>often be fixed. And we are usually better off when we do something
>about a situation than just accept it.
Yes, I think you've located the point at which something has gone wrong: The
use of the word "always." I should have written: Something _can_ go wrong.
Passivity indeed constitutes a huge problem. Far too few people work to
reverse the damage done to the biosphere. Far too few work toward reversing
the destructive trend of overpopulation. Far too many shirk the
responsibility to live up to human values of compassion, comprehension, and
community, choosing instead to live in a fantasyland of denial.
Consilience means to bring all "*their*" systems together, to unify
knowledge, and to bring consistency to all the sciences, and especially to
sort out which systems have validity and which do not.
Consilience means to bring all "*their*" systems together, to unify knowledge, and to bring consistency to all the sciences, and especially to sort out which systems have validity and which do not.Humanity needs to fix the natural environment before it becomes too late to do so. Let's stop accepting the fat cat political party line that economic growth takes precedence over preserving natural resources. Let's do something about the approaching ecological apocalypse instead of just accepting it.
>> As part of the environment, Homo Sapiens deserves conservation as much as
Nietzsche took me Beyond Good and Evil (the title of my favorite Nietzsche
book) many years ago. Talk about "dangerous memes" -- "there will always be
a pool of people" looks to me like one of the most dangerous of all.
>> does the mountain gorilla or the panda bear. But in our case, we have to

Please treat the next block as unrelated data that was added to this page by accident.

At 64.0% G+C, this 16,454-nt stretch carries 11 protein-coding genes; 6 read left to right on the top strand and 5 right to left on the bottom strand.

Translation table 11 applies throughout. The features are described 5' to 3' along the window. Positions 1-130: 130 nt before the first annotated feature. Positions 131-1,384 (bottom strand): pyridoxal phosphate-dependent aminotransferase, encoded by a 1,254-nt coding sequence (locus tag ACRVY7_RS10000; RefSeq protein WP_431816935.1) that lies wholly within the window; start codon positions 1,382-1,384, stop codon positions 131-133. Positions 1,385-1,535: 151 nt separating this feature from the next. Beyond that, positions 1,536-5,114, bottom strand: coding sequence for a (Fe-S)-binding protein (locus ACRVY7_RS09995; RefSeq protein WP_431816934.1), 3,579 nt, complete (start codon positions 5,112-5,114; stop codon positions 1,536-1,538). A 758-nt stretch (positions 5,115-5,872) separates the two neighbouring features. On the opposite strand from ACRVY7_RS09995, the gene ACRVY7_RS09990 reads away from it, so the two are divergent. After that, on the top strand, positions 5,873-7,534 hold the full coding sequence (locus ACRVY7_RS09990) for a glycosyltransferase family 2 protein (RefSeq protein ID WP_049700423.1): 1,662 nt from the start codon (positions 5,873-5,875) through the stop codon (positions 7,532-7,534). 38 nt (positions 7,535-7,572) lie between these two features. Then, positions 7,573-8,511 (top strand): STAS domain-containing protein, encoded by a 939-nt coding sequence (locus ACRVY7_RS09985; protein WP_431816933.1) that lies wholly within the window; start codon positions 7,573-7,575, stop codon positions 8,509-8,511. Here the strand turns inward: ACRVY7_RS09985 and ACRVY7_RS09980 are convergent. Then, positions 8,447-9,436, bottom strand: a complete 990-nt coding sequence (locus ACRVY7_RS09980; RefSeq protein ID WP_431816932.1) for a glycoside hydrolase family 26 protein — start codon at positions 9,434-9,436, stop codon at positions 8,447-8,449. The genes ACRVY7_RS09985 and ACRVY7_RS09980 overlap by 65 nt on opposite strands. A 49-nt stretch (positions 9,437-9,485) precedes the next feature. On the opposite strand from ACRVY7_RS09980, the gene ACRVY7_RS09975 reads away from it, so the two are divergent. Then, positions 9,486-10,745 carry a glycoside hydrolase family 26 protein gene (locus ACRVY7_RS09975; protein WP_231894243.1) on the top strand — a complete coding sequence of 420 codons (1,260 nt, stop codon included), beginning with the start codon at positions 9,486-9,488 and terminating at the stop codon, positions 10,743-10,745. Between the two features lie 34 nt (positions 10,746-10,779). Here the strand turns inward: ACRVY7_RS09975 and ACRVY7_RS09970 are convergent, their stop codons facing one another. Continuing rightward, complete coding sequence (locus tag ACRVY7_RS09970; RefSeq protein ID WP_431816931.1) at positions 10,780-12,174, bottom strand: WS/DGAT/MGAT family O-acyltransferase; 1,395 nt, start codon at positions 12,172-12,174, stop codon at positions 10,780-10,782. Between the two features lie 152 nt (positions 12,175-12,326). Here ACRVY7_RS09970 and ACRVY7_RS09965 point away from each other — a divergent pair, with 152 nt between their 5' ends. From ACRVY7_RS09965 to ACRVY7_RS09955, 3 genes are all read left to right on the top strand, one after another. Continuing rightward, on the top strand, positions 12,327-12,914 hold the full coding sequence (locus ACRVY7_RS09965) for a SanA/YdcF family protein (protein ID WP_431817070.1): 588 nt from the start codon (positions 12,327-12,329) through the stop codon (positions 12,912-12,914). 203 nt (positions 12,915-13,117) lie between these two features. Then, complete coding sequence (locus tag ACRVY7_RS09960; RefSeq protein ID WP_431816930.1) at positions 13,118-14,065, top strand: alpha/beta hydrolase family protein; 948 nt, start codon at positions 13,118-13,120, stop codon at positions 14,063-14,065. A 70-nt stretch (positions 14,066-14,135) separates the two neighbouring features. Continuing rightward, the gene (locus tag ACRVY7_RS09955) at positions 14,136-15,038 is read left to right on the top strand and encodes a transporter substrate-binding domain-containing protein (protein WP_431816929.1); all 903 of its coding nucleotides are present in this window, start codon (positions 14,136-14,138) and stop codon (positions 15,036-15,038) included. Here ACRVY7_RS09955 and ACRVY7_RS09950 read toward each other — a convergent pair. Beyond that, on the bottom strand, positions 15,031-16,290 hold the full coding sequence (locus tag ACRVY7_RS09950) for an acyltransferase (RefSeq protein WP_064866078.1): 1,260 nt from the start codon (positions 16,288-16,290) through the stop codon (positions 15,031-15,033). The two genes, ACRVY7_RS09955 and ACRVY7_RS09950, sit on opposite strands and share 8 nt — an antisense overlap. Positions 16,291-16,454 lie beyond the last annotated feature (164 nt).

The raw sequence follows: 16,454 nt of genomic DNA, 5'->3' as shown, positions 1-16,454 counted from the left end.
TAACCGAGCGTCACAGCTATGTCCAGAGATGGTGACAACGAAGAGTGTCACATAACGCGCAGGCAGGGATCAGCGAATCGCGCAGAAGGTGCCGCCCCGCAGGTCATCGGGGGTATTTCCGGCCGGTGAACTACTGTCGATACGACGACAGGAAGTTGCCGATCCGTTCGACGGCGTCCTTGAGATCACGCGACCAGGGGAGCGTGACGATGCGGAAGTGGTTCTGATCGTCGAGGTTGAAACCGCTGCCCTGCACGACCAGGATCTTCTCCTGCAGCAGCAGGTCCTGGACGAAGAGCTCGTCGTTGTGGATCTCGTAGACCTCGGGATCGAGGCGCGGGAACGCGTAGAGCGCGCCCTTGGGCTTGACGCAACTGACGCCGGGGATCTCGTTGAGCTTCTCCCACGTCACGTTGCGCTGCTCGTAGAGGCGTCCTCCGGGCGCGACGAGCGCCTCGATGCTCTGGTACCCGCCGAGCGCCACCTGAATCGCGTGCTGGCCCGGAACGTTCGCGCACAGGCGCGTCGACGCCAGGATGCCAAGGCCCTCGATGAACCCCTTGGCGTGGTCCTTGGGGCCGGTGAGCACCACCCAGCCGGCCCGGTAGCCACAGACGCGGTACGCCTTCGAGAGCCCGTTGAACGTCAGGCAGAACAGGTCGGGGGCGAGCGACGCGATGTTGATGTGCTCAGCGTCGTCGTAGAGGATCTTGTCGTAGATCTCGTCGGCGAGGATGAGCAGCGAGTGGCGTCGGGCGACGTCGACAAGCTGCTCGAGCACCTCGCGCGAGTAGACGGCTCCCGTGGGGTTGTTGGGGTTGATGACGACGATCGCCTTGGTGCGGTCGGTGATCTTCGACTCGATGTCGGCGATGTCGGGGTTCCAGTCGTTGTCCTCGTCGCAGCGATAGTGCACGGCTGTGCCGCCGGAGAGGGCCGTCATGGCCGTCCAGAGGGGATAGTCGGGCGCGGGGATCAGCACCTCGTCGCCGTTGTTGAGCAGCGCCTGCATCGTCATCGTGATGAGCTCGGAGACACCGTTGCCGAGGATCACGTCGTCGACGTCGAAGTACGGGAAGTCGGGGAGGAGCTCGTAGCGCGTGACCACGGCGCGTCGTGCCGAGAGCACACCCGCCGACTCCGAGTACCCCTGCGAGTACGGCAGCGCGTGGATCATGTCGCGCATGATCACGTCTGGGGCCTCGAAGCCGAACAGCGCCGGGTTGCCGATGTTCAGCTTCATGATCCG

>> it for ourselves (despite science fiction about Powers).
>> If humans attain immortality via non-biological means, then it no longer
>> makes sense to call them human. Then they have died and gone to posthuman
>Sure. And I think that is a *good* thing. But I seriously doubt all
>humans will take that step, there will always be a pool of people who
>for a variety of good and bad reasons chose to remain human.
Nietzsche took me Beyond Good and Evil (the title of my favorite Nietzsche book) many years ago. Talk about "dangerous memes" -- "there will always be a pool of people" looks to me like one of the most dangerous of all.
It seems to me that the only choice any living human has concerning remaining human or not remaining human comes to this: One can choose to grow up and take responsibility for the ecological holocaust industrialized humanity has wrought (which means becoming fully human in my estimation), or one can choose to cling to immature notions that somehow it will all work out and one can remain enthralled by futuristic fantasy. If one chooses the latter, one should know that one deserves the wrath of following generations of humans, who may consider this negligence a crime against humanity.
Excuse my harshness, but the situation in the "_real_ real world" as Wilson puts it, requires the application of severe and intense measures to solve the problems of today and tomorrow. None of this in any way conflicts with the reality of extropy as it seeks to build more complex habitats for more sophisticated life forms. Indeed, extropy demands that humans put their ecological house in order so that we don't plunge ourselves into another Dark Age. To the extent that Homo sapiens remains passive about conservation, it thereby makes itself entropic.
The way I see it, extropy means the movement toward more powerful ways to enrich and expand life. The first and best use of extropian tools involves cleaning up the mess humanity has made. The Sorcerer's Apprentice will not remain an apprentice, we may hope. But if the Scientist does not remain true to science, humanity has not much for which to hope.
Opposition to consilience, IMO, comes from the meme that favors remaining mechanical. I see signs everywhere that the Machine Age wants to become the Bio-genetic Age. The consilience of genetic programming, artificial life, molecular biology, neurobiology, cryonics, synthetic evolution, and so on, holds tremendous promise when combined with other sciences to go beyond neo-luddite mechanical prosthetics. However one defines life, it will surpass human life by creative biological reproduction rather than by selfish mechanical replication.
CEE CEE Rider:
Conservative Existential Empiricist
Consilient Extropian Environmentalist